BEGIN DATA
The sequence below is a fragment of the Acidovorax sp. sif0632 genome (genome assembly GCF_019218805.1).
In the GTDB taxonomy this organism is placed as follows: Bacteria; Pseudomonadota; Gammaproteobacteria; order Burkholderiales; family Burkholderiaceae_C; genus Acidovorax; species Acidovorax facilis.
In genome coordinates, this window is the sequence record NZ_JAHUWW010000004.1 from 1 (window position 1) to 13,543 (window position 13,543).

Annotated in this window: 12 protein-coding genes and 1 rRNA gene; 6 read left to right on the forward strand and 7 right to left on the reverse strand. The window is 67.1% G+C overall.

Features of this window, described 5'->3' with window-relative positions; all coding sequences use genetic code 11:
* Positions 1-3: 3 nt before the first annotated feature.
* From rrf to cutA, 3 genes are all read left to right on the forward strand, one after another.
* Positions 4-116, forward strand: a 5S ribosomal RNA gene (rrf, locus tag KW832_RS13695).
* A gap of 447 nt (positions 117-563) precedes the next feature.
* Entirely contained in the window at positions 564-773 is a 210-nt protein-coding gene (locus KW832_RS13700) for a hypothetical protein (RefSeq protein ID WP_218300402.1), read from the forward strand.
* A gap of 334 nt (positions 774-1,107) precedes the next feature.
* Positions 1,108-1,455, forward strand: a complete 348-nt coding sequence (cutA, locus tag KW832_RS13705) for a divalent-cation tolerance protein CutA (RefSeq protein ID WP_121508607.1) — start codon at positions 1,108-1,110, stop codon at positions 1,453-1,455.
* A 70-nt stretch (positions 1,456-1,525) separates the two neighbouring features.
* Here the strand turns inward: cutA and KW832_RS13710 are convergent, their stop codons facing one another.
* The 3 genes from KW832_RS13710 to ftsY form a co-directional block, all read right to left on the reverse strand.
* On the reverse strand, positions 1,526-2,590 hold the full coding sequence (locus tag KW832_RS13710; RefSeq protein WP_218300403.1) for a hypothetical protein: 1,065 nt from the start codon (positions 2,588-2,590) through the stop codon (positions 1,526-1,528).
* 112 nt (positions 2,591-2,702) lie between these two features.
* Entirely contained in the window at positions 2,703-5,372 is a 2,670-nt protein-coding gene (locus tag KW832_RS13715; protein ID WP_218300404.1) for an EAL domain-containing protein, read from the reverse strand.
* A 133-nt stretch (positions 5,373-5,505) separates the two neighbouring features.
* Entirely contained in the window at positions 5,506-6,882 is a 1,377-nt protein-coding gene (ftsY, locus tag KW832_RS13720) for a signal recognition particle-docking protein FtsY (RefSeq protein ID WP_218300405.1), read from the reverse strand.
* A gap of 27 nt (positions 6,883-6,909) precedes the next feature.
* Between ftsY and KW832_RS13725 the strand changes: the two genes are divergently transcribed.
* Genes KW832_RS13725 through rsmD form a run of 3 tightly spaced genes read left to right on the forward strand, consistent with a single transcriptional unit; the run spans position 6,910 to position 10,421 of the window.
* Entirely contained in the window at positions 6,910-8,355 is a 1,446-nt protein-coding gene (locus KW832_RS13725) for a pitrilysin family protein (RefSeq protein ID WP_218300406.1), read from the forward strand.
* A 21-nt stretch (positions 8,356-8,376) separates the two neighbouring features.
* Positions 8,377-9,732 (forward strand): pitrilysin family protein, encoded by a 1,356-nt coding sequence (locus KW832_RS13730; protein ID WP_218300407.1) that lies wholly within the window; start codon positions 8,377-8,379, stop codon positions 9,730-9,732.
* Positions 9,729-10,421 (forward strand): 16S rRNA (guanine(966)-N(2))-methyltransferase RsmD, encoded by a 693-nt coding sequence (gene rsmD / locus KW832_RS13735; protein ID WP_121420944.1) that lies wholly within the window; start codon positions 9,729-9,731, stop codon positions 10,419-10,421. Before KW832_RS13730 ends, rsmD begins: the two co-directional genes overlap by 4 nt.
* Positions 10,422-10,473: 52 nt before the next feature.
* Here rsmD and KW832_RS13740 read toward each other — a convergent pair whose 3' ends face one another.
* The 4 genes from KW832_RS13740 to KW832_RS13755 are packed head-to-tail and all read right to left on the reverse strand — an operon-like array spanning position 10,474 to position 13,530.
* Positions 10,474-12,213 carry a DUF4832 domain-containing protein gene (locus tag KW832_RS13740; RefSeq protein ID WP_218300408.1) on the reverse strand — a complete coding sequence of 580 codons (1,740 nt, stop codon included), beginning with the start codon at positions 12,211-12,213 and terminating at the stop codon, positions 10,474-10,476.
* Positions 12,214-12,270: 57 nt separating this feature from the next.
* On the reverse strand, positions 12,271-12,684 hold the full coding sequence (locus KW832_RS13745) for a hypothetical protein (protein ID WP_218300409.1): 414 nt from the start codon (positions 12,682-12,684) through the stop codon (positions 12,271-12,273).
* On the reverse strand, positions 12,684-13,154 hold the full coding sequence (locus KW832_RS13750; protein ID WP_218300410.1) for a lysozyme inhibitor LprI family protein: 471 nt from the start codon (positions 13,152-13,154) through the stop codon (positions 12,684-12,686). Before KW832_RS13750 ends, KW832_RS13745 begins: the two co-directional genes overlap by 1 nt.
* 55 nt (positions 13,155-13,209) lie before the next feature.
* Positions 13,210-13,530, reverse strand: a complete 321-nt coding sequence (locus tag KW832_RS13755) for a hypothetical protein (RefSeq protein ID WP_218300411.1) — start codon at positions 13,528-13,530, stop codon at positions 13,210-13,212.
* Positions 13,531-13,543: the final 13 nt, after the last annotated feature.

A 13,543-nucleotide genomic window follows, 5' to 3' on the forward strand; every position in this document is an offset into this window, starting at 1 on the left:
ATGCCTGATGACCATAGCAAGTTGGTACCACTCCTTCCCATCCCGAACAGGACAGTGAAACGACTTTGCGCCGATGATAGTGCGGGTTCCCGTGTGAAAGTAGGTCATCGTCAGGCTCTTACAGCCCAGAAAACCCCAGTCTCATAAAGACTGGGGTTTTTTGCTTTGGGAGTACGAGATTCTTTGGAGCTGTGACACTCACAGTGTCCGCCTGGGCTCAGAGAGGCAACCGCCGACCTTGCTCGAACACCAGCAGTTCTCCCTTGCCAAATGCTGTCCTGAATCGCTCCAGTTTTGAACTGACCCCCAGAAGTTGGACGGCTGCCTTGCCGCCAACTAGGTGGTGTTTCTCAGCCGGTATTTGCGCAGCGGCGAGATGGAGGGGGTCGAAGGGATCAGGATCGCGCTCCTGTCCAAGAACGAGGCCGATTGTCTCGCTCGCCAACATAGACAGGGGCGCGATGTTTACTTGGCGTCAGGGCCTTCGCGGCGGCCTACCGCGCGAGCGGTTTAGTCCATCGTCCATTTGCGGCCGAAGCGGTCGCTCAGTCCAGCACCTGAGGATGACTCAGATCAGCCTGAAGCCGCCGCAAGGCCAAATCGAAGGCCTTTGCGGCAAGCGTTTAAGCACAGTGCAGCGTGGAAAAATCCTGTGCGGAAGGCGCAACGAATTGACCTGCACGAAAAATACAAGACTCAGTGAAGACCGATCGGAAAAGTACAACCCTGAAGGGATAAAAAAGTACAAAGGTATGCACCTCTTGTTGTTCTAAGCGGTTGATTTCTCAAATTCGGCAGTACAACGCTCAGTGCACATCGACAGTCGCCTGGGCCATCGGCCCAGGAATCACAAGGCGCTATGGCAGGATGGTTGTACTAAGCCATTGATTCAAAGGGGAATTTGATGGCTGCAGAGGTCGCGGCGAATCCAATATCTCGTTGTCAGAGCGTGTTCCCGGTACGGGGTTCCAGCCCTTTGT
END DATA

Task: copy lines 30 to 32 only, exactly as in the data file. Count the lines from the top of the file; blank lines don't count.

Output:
* The 4 genes from KW832_RS13740 to KW832_RS13755 are packed head-to-tail and all read right to left on the reverse strand — an operon-like array spanning position 10,474 to position 13,530.
* Positions 10,474-12,213 carry a DUF4832 domain-containing protein gene (locus tag KW832_RS13740; RefSeq protein ID WP_218300408.1) on the reverse strand — a complete coding sequence of 580 codons (1,740 nt, stop codon included), beginning with the start codon at positions 12,211-12,213 and terminating at the stop codon, positions 10,474-10,476.
* Positions 12,214-12,270: 57 nt separating this feature from the next.